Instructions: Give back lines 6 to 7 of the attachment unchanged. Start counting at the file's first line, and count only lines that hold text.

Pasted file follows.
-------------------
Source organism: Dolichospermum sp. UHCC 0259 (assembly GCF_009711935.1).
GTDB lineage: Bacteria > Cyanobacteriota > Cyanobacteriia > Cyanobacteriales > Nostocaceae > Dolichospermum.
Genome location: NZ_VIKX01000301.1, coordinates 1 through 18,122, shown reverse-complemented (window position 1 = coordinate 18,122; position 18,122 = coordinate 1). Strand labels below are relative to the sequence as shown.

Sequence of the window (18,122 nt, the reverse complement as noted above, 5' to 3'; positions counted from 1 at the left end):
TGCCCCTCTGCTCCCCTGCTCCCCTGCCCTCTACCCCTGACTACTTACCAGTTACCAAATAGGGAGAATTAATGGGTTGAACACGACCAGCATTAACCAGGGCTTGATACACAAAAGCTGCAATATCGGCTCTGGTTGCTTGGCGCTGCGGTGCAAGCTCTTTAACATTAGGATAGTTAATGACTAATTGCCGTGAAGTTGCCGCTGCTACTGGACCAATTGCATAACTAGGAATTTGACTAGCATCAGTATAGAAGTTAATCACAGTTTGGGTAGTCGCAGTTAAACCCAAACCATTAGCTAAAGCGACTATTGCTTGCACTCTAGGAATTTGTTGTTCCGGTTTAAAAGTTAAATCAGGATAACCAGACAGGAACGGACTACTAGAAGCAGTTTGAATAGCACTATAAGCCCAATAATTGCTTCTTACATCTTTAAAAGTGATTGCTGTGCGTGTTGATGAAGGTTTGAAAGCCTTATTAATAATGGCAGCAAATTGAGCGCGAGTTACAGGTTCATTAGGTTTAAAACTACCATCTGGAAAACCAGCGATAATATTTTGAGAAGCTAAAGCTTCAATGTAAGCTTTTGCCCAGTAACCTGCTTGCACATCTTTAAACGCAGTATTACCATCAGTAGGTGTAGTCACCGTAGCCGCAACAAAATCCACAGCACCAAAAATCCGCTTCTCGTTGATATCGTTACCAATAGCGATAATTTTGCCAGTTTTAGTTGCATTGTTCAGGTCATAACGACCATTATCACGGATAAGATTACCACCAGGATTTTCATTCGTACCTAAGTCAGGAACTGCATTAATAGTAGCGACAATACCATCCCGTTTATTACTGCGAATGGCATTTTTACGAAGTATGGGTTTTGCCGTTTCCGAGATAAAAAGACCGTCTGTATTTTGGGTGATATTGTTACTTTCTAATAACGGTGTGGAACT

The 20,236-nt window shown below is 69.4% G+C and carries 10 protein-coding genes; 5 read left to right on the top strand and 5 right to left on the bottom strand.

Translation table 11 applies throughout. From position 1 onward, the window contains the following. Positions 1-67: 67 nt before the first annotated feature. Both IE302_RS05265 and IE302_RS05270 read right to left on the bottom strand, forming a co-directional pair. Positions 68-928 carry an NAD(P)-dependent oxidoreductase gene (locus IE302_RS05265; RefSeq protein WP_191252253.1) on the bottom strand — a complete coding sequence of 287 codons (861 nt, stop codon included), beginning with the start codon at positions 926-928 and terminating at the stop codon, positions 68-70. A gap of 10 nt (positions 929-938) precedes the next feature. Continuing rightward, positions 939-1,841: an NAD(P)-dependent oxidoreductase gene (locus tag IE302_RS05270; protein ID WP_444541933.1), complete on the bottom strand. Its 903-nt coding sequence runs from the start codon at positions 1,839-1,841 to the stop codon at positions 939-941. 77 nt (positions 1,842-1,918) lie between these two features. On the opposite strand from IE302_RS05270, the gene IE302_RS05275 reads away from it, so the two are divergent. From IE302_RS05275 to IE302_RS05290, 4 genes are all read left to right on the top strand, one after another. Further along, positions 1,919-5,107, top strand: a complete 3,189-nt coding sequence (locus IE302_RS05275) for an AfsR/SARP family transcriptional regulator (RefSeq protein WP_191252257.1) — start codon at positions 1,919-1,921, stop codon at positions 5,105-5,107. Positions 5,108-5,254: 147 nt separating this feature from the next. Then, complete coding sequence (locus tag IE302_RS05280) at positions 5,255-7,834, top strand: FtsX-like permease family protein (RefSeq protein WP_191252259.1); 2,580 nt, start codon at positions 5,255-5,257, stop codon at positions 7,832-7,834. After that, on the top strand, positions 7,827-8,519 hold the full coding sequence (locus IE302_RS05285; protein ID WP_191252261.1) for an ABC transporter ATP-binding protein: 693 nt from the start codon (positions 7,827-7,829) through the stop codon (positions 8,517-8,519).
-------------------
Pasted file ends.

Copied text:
The 20,236-nt window shown below is 69.4% G+C and carries 10 protein-coding genes; 5 read left to right on the top strand and 5 right to left on the bottom strand.

Translation table 11 applies throughout. From position 1 onward, the window contains the following. Positions 1-67: 67 nt before the first annotated feature. Both IE302_RS05265 and IE302_RS05270 read right to left on the bottom strand, forming a co-directional pair. Positions 68-928 carry an NAD(P)-dependent oxidoreductase gene (locus IE302_RS05265; RefSeq protein WP_191252253.1) on the bottom strand — a complete coding sequence of 287 codons (861 nt, stop codon included), beginning with the start codon at positions 926-928 and terminating at the stop codon, positions 68-70. A gap of 10 nt (positions 929-938) precedes the next feature. Continuing rightward, positions 939-1,841: an NAD(P)-dependent oxidoreductase gene (locus tag IE302_RS05270; protein ID WP_444541933.1), complete on the bottom strand. Its 903-nt coding sequence runs from the start codon at positions 1,839-1,841 to the stop codon at positions 939-941. 77 nt (positions 1,842-1,918) lie between these two features. On the opposite strand from IE302_RS05270, the gene IE302_RS05275 reads away from it, so the two are divergent. From IE302_RS05275 to IE302_RS05290, 4 genes are all read left to right on the top strand, one after another. Further along, positions 1,919-5,107, top strand: a complete 3,189-nt coding sequence (locus IE302_RS05275) for an AfsR/SARP family transcriptional regulator (RefSeq protein WP_191252257.1) — start codon at positions 1,919-1,921, stop codon at positions 5,105-5,107. Positions 5,108-5,254: 147 nt separating this feature from the next. Then, complete coding sequence (locus tag IE302_RS05280) at positions 5,255-7,834, top strand: FtsX-like permease family protein (RefSeq protein WP_191252259.1); 2,580 nt, start codon at positions 5,255-5,257, stop codon at positions 7,832-7,834. After that, on the top strand, positions 7,827-8,519 hold the full coding sequence (locus IE302_RS05285; protein ID WP_191252261.1) for an ABC transporter ATP-binding protein: 693 nt from the start codon (positions 7,827-7,829) through the stop codon (positions 8,517-8,519).